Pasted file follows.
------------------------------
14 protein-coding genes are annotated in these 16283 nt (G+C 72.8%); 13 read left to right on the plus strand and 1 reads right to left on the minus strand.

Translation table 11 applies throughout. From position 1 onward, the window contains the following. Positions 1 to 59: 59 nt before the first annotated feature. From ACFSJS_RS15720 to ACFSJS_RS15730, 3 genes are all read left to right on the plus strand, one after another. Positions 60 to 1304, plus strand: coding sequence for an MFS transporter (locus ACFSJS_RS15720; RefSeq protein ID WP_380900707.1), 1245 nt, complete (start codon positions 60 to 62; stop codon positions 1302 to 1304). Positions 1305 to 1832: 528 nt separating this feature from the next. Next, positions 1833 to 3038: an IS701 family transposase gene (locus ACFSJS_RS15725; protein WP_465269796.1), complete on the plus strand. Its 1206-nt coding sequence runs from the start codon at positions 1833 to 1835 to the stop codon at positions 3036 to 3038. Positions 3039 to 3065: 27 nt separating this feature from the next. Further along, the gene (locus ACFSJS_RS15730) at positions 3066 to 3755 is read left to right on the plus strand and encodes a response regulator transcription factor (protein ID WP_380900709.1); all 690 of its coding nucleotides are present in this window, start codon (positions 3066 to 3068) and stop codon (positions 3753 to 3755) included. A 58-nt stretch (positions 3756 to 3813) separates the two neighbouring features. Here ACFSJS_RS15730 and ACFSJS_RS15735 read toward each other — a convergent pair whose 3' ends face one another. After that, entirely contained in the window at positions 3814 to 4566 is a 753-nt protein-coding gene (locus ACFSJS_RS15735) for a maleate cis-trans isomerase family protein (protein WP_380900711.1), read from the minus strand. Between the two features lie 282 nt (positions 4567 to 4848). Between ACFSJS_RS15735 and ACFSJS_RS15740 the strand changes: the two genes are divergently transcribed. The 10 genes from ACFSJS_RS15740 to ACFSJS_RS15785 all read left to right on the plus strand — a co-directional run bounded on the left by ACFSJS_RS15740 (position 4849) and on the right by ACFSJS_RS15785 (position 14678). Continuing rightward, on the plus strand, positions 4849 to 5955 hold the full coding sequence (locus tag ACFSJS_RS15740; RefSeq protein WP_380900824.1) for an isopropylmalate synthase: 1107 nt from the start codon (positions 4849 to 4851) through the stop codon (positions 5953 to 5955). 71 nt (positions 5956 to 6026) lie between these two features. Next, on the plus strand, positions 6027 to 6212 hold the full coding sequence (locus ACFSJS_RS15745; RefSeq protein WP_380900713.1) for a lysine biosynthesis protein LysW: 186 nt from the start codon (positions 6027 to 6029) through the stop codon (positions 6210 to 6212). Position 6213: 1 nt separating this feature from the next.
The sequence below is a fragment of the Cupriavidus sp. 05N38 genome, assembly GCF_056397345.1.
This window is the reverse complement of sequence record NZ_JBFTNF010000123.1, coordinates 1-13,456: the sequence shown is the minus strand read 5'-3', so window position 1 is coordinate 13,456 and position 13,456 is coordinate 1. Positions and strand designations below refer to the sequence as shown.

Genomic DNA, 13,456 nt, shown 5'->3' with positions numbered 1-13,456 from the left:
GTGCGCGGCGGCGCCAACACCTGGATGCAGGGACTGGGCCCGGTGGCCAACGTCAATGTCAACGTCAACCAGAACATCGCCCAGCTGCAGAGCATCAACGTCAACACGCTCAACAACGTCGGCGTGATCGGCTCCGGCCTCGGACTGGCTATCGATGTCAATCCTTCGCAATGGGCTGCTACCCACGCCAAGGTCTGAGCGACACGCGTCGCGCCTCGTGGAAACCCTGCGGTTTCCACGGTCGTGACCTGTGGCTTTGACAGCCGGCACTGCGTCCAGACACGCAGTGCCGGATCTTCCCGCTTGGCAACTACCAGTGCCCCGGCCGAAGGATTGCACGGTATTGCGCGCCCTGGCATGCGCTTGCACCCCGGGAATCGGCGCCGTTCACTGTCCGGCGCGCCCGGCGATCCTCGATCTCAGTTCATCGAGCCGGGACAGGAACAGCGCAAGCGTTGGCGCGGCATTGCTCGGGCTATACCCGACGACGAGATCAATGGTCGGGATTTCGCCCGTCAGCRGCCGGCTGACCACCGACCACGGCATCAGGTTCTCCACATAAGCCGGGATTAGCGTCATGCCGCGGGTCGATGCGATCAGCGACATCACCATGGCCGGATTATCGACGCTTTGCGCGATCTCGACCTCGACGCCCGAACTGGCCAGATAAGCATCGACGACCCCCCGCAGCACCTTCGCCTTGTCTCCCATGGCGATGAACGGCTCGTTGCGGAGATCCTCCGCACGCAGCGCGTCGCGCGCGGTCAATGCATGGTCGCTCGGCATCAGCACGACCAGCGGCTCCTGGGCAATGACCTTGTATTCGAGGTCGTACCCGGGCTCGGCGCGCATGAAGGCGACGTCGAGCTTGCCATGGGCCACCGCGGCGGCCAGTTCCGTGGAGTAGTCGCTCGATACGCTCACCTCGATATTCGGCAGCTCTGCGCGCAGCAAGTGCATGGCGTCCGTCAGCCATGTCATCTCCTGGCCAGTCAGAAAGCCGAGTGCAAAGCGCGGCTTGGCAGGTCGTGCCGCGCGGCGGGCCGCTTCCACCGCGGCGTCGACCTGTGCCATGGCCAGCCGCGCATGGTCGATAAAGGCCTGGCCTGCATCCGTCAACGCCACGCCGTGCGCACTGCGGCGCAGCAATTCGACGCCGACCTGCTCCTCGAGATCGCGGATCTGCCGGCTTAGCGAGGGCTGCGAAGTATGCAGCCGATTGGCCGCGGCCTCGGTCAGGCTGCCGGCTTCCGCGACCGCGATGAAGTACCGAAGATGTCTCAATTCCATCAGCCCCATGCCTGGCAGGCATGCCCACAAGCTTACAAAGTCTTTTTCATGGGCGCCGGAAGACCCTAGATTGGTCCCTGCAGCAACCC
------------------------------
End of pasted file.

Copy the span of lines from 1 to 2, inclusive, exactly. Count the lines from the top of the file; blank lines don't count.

14 protein-coding genes are annotated in these 16283 nt (G+C 72.8%); 13 read left to right on the plus strand and 1 reads right to left on the minus strand.

Translation table 11 applies throughout. From position 1 onward, the window contains the following. Positions 1 to 59: 59 nt before the first annotated feature. From ACFSJS_RS15720 to ACFSJS_RS15730, 3 genes are all read left to right on the plus strand, one after another. Positions 60 to 1304, plus strand: coding sequence for an MFS transporter (locus ACFSJS_RS15720; RefSeq protein ID WP_380900707.1), 1245 nt, complete (start codon positions 60 to 62; stop codon positions 1302 to 1304). Positions 1305 to 1832: 528 nt separating this feature from the next. Next, positions 1833 to 3038: an IS701 family transposase gene (locus ACFSJS_RS15725; protein WP_465269796.1), complete on the plus strand. Its 1206-nt coding sequence runs from the start codon at positions 1833 to 1835 to the stop codon at positions 3036 to 3038. Positions 3039 to 3065: 27 nt separating this feature from the next. Further along, the gene (locus ACFSJS_RS15730) at positions 3066 to 3755 is read left to right on the plus strand and encodes a response regulator transcription factor (protein ID WP_380900709.1); all 690 of its coding nucleotides are present in this window, start codon (positions 3066 to 3068) and stop codon (positions 3753 to 3755) included. A 58-nt stretch (positions 3756 to 3813) separates the two neighbouring features. Here ACFSJS_RS15730 and ACFSJS_RS15735 read toward each other — a convergent pair whose 3' ends face one another. After that, entirely contained in the window at positions 3814 to 4566 is a 753-nt protein-coding gene (locus ACFSJS_RS15735) for a maleate cis-trans isomerase family protein (protein WP_380900711.1), read from the minus strand. Between the two features lie 282 nt (positions 4567 to 4848). Between ACFSJS_RS15735 and ACFSJS_RS15740 the strand changes: the two genes are divergently transcribed. The 10 genes from ACFSJS_RS15740 to ACFSJS_RS15785 all read left to right on the plus strand — a co-directional run bounded on the left by ACFSJS_RS15740 (position 4849) and on the right by ACFSJS_RS15785 (position 14678). Continuing rightward, on the plus strand, positions 4849 to 5955 hold the full coding sequence (locus tag ACFSJS_RS15740; RefSeq protein WP_380900824.1) for an isopropylmalate synthase: 1107 nt from the start codon (positions 4849 to 4851) through the stop codon (positions 5953 to 5955). 71 nt (positions 5956 to 6026) lie between these two features. Next, on the plus strand, positions 6027 to 6212 hold the full coding sequence (locus ACFSJS_RS15745; RefSeq protein WP_380900713.1) for a lysine biosynthesis protein LysW: 186 nt from the start codon (positions 6027 to 6029) through the stop codon (positions 6210 to 6212). Position 6213: 1 nt separating this feature from the next.